Wednesday, November 01, 2006

Johor's woes

The Malaysian state of Johor just can't get its act together.

According to New Straits Times today, an half-hour rain yesterday was enough to turn the Jalan Tampoi stretch at Kampung Ungku Mohsin into a river. This is just the tip of the iceberg on problems in the southern Malaysian state bordering the affluent Singapore.

The federal government has not been able to resolve two main problems plaguing Johor and Singapore -- the sale of Johor water to Singapore and the construction of a bridge to replace the dam-like causeway linking the two countries.

As a result of the inability of the two governments to come to terms on water pricing, Johor continues to sell raw water to Singapore at 3 Malaysian sen per thousand gallons until 2011 and 2061 under two agreements. Singapore sells back a small portion of treated water to Johor at subsidised rates.

And instead of trying to secure Singapore's blessing to jointly build a bridge, Malaysian PM Abdullah Ahmad Badawi called off the bridge project completely. The reason? Badawi's cabinet could not agree with Singapore's requests for the so-called "balance of benefits" -- the right to use Malaysian airspace and buy Malaysian sand for Singapore's reclamation purpose -- despite better bilateral relations after the departure of Malaysian premier Dr Mahathir Mohamad.

While Malaysia should have planned the bridge project better, Singapore's position is not so admirable either. This sentiment was well captured in famous Singapore A-level student Gayle Goh's blog, in which she basically criticised Singapore's selfishness in its foreign policy.

In particular, she also cited her school's dialogue session with Singapore's Permanent Secretary of the Ministry of Foreign Affairs Bilahari Kausikan, who was asked by a student as to why Singapore was unwilling to help to build the bridge between Malaysia and Singapore as a gesture of goodwill between neighbours. His reply: "You want to build a bridge? Sure. But make it worth my while."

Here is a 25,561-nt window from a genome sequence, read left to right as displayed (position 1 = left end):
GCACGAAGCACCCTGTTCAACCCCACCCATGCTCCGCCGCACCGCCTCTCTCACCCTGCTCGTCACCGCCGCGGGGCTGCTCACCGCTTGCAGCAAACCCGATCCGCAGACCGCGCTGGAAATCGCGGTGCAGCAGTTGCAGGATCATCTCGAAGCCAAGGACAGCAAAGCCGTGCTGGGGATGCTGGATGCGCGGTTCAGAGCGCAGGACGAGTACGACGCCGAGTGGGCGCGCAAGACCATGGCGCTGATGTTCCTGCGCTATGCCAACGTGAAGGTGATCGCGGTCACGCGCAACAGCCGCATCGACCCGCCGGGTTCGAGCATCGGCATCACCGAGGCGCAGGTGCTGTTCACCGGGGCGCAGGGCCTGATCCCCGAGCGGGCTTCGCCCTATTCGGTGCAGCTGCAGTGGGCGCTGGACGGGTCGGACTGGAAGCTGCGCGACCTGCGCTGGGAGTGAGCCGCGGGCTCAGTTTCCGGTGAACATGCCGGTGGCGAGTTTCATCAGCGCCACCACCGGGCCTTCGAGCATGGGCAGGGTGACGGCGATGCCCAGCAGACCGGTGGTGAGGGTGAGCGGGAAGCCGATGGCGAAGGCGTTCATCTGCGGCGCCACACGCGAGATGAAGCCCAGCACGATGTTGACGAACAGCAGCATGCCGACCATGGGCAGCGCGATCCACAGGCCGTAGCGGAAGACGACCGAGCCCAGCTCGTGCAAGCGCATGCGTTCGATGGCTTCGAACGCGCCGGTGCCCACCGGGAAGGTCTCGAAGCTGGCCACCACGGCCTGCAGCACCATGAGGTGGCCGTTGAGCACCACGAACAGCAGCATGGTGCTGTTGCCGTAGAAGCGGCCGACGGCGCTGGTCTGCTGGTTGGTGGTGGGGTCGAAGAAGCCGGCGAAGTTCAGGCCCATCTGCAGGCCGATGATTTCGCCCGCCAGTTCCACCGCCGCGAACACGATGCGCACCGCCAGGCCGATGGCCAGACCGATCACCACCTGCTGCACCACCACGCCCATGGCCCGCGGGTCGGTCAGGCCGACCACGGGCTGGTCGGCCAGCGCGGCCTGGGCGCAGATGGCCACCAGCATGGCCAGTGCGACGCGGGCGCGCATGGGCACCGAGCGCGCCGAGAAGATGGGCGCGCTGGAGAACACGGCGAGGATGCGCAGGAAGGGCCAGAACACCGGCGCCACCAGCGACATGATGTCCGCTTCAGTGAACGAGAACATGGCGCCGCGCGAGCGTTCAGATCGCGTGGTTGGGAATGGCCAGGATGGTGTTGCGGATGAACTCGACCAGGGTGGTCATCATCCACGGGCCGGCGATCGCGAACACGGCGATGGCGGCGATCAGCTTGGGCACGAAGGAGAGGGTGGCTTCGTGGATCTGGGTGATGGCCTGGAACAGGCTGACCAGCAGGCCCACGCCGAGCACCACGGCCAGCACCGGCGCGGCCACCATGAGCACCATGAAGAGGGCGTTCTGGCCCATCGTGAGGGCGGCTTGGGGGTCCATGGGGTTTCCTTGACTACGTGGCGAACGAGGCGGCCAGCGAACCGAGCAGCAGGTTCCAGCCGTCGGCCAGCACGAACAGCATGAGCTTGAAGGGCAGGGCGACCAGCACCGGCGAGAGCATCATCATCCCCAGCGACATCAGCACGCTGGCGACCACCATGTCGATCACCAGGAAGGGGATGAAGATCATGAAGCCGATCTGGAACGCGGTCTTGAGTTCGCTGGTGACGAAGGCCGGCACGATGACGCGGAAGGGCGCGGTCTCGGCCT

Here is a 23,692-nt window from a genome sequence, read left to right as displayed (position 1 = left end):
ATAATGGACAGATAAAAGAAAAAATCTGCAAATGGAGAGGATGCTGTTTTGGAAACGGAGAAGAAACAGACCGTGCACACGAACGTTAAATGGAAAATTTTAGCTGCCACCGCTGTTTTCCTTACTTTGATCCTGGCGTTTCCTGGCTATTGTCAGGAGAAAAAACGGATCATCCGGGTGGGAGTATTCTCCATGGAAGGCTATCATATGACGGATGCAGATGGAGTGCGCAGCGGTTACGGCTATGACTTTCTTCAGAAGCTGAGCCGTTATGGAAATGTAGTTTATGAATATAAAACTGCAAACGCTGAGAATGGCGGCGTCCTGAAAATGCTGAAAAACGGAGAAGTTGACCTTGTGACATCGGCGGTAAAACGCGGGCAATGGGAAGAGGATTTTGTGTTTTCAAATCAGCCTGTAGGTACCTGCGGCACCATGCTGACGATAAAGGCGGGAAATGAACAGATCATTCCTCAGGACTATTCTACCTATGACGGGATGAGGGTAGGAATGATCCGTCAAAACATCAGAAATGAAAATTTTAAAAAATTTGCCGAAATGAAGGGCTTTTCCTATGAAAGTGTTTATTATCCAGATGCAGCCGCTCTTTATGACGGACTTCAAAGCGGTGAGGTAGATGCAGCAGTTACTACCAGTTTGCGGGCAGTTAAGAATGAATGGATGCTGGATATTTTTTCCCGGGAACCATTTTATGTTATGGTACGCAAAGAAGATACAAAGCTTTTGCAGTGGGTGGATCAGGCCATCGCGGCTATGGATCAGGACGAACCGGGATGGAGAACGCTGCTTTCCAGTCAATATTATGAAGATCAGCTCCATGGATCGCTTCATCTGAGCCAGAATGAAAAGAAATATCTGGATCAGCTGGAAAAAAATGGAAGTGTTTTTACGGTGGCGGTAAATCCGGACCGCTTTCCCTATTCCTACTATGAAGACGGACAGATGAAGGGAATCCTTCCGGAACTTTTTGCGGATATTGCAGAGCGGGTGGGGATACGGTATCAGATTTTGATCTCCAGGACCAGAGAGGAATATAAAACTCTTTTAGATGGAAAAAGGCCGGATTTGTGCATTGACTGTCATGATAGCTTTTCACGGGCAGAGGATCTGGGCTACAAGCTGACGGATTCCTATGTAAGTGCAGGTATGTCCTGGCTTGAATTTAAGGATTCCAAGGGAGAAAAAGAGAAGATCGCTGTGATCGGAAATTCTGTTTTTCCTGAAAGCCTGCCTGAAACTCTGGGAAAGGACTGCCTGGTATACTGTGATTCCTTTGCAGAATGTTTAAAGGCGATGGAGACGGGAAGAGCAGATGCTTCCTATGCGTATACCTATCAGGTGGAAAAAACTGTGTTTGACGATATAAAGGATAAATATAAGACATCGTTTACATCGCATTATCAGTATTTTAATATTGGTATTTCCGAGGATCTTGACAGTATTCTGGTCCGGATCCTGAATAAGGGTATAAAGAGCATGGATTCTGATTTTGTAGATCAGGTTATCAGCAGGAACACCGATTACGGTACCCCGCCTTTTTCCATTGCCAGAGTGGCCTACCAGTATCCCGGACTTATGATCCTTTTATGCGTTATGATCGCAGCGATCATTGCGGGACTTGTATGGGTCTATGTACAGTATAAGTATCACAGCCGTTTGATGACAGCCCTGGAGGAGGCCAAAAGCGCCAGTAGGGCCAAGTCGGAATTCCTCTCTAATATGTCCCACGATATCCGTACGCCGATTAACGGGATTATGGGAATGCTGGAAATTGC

Gayle's enlightened response to the episode:

This mentality of self-interest -- which, let's call a spade a spade, is really selfishness -- sounds well and good until we begin to consider a few things. Firstly, I'm quite concerned that Singapore's selfish tendencies may just come round to bite us in the behind at some point. Our reluctance to do anything about Burma means that ASEAN is weakened from within, and our reputation as a region tarnished overseas. Our small-mindedness about the matter of goodwill and ties between Malaysia is not only downright obnoxious, but spells out ill omens for diplomatic and trading ties between the nations in the future. And let's not even talk about what will happen when the water agreement expires. With regards to Iraq? Our insensitivity to our neighbours' needs and our willingness to 'suck up to the US', which he essentially conceded, is hardly going to endear ourselves to Islamic radicals in the region.

The two bilateral problems alone will remain unresolved for some time to come. As a result, Malaysia continues to lose out on water revenue. And without the integrated bridge and transportation hub blueprint, Johor will never be able to resolve all its traffic problems.

In the meantime, the state continues to be plagued by other problems -- crime, traffic snarl, corruption, poor city planning, a narrow channel of water with one of highest toxic levels in the world, highest inflation in the country due to massive inflow of the stronger Singapore dollar, and a whole colony of underground industries to cater to Singaporeans and others (DVD piracy and prostitution).

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